By Marc Korman.
Every year before the legislative session, the Maryland State Bar Association Legislative Preview lists the lawyers in the General Assembly. Let’s have a look.
Based on the Bar Association’s numbers, just 22% of the General Assembly is made up of attorneys. There are 10 in the State Senate, with half of that total coming from Montgomery County: Rona Kramer, Rob Garagiola, Brian Frosh, Jamie Raskin, and Mike Lenett. In the House of Delegates, there are 31 attorneys with 8 coming from Montgomery County: Kathleen Dumais, Brian Feldman, Bill Frick, Susan Lee, Luiz Simmons, Jeff Waldstreicher, Roger Manno, and Kirill Reznik. However, the Bar Association does not distinguish between attorneys who have practiced or those who just have a J.D.
According to data from the National Conference of State Legislatures (NCSL), Virginia’s total is much higher. 30% of Virginia legislators are attorneys. They are second among the percentage of lawyers in the state legislature only to Texas, where 33.3% of legislators are lawyers. Delaware has the lowest percentage of attorneys in their state legislature, just 3.2%. Nationwide, 15.2% of state legislators are attorneys according to NCSL (the data is from 2007 so might be slightly off due to intervening elections).
The percentage of lawyers in Congress is much higher, with 40% made up of attorneys according to the ABA. 55 Senators and 161 House Members are attorneys, including Senator Ben Cardin and all of Maryland’s Representatives except Roscoe Bartlett.
The low number of lawyers in the General Assembly is somewhat surprising. Lawyers are naturally associated with politicians in many minds. It is also a profession that, in many cases, allows the flexibility for a legislator to be in Annapolis three months of the year.
There are benefits to having lawyers in the legislature. One Maryland legislator/lawyer told me two reasons he thought having lawyers in the General Assembly was a good thing. First, he found lawyers better at honing in on the key, relevant issues in a bill and got less bogged down in extraneous issues. Second, he thought lawyers were more comfortable dealing with statutory language, making sure it is consistent with a bill’s intent, and avoiding unintended consequences of certain language.
This is not really surprising. Legislators deal with policy issues from across the spectrum, Thomas Jefferson said “there is no subject to which a member of Congress may not have occasion to refer.” But the way in which they interact with those issues is through statutory language.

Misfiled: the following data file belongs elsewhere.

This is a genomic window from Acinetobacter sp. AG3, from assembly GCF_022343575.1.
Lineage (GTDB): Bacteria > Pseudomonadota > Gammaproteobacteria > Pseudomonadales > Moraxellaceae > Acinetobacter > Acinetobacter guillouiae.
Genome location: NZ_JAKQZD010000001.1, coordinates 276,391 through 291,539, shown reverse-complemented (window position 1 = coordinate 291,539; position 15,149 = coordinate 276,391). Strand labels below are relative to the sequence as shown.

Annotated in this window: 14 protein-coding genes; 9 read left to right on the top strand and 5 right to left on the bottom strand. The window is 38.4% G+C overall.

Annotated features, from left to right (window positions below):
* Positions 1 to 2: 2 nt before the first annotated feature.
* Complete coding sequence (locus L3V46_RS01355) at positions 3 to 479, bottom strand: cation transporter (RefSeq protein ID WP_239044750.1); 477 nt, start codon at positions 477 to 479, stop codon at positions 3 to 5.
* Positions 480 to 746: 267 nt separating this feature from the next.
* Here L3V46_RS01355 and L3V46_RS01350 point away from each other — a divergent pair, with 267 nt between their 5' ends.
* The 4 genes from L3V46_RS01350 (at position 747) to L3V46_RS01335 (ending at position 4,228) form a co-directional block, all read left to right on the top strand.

Despite the need for attorneys who can speak, read, and understand the language of the law, at least four subcommittees in the State Senate and thirteen in the House of Delegates do not have a single attorney as a member. The House Appropriations Committee appears to have only one attorney among its 26 members. 15 of the House attorneys, a bit less than half, are stacked on the Judiciary Committee, accounting for the vast majority of its 22 members. The Senate Judicial Proceedings Committee has 4 attorneys among its 11 members.
That said, there are also great benefits to diversity in the legislature of all kinds, including professional. According to the NCSL data, 10.6% of Maryland’s legislators are business owners, 4.8% are in the medical field, and 3.7% are K-12 educators. 11.7% were listed as full-time legislators, though there may be some overlap between this number and the 4.8% identified as retired. Nationally, 16.4% were identified as full-time legislators, 11.7% as retired, 3.9% as K-12 educators, and 3.6% as medical professionals.
More attorneys might be useful for the General Assembly. But even without that, they could also be distributed a bit more evenly among the committees. Lawyers have skills that apply across the committees, not just those most closely aligned with their profession.
Disclosure: With any luck, I will be graduating law school in May and taking the Maryland Bar Exam in July.
Thursday, December 24, 2009
By Marc Korman.